Collaborative cooking versus have-everything-good-to-go-when-your-guests-arrive

I’m a fan of collaborative cooking – partly because I love alliterations and partly because it takes the pressure off. What I mean by this is that my preferred way to host is to invite a friend over and figure out how to make something new together. What’s an even bigger challenge for me (and if I’m being honest, what I almost never even try) is the have-everything-good-to-go-when-your-guests-arrive style of hosting.

A few weeks ago, we had some friends over. These pals had hosted us about a year ago, and so I was already feeling bad about the delay in returning the favour – I couldn’t risk a delay in serving food now that they would finally be in my home. I planned early and thoroughly:

The menu

As learned last week, I picked a straight-forward menu that could mostly be prepared before hand from Cookie and Kate recipes Roasted Butternut Squash Tacos and Herb Red Potato Salad. My friend volunteered to bring a green salad, so I was off the hook for that. I had never made either of these recipes before, but picked them because except for the roasted butternut squash in the tacos, each element could be served room temperature, maximizing my prep time and minimizing my mealtime work.

(A quick side note about this potato salad – it is amazing. I ended up making it again two days later to bring to a pot luck BBQ. A summer staple for sure. )

While these main seemed manageable, I still needed a backup plan in the form of appetizers. Should dinner take longer than planned, I could at least keep my pals satiated. I picked out some appetizers the only way I know how – googling “easy appetizers”. I settled on Garlic-Herb Pinwheels and Heirloom Tomato Bruschetta.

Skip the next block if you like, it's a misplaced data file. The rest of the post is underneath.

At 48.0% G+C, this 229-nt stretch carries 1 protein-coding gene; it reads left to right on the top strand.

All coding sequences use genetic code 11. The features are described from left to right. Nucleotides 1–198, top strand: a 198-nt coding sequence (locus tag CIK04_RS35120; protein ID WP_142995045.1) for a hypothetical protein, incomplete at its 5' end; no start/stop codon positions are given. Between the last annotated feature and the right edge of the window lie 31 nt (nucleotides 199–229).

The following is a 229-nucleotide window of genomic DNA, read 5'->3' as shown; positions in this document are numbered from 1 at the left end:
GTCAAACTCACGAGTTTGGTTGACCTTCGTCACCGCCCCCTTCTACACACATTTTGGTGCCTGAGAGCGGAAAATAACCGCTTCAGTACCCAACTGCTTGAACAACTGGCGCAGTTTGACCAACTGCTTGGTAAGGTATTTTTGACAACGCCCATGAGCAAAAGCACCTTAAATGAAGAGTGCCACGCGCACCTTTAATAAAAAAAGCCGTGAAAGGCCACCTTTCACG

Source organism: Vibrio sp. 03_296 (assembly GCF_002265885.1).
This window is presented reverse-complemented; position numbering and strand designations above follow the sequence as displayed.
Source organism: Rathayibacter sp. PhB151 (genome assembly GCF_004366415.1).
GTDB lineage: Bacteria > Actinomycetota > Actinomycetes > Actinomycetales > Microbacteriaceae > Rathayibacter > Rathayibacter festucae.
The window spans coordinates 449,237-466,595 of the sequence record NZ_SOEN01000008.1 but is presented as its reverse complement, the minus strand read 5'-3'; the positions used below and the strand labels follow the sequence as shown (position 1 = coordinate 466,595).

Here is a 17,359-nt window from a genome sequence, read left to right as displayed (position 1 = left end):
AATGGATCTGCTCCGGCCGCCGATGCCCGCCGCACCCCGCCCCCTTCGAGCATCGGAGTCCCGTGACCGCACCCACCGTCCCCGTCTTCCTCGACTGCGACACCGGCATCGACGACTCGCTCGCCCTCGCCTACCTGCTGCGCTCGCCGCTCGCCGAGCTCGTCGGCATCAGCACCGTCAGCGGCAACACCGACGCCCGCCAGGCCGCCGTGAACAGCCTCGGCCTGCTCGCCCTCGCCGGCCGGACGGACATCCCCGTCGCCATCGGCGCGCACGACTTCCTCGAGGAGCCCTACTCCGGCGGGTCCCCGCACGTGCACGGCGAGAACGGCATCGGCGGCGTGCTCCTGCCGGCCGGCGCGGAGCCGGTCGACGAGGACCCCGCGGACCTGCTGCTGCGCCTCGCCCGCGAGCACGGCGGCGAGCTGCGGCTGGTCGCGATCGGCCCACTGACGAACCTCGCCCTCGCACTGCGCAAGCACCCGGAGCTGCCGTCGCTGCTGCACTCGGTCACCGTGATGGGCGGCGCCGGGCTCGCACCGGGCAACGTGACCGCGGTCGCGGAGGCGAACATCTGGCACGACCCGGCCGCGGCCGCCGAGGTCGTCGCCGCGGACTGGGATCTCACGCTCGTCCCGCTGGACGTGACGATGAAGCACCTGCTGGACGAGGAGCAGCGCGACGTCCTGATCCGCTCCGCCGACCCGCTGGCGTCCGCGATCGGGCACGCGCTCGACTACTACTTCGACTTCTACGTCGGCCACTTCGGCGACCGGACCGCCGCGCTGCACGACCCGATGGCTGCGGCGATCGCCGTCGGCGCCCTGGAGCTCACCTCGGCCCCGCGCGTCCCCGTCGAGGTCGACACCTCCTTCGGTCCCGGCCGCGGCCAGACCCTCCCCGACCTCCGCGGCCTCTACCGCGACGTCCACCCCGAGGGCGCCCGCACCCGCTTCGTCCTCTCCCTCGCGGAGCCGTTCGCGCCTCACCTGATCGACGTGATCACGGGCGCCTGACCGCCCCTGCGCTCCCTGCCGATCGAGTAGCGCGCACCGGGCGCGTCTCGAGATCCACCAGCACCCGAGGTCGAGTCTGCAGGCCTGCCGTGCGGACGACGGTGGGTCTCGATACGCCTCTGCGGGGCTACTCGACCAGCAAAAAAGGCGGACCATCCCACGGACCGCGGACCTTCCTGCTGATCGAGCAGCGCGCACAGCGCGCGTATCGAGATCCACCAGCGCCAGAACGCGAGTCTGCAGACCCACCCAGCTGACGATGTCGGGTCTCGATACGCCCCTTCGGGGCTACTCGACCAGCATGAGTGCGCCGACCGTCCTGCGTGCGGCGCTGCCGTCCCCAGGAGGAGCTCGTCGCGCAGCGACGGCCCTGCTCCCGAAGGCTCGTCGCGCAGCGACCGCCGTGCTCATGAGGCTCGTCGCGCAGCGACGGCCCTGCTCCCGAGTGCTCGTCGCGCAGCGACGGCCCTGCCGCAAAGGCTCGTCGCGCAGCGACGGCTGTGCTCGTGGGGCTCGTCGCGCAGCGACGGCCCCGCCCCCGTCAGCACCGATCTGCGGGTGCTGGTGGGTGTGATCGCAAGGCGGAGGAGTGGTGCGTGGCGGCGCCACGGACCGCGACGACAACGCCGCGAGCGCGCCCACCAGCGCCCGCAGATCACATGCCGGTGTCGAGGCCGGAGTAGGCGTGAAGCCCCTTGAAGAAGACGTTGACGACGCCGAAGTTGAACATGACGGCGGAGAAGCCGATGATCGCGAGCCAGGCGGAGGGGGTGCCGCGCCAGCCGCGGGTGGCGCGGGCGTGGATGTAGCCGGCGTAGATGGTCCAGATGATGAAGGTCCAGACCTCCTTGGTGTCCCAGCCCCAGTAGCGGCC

How it turned out

IMG_20160611_174847.jpg

Butternut squash taco leftovers. I’ll be the first to admit that if I plan to keep up this food blog I’m going to need to improve my food photography.

If you’re judging based on the have-everything-good-to-go-when-your-guests-arrive style of hosting, this evening was a major success. I was just plating the final bruschetta as I noticed my friends walking down my lane-way. The potato salad and black bean coleslaw for the tacos was prepped and the butternut squash was in the oven. Hell, I’d even started clean-up.

What I didn’t think about, until it was in front of my face, was how every single menu item was carb-based. Sure there were vegetables, but do butternut squash tacos really need a side of potato salad? And should that meal be prefaced with puff pastry and thick bread? My obsession with making sure everything was ready on time drove me to create an easy and straightforward meal while ignoring how it’d all come together.

Lessons learned

  • Plan ahead and pick things that don’t need to be serving piping hot.
  • Never listen to Martha Stewart when she recommends you tear bread for bruschetta – it will not look nice.
  • Be mindful of how the overall meal will come together to ensure balance.
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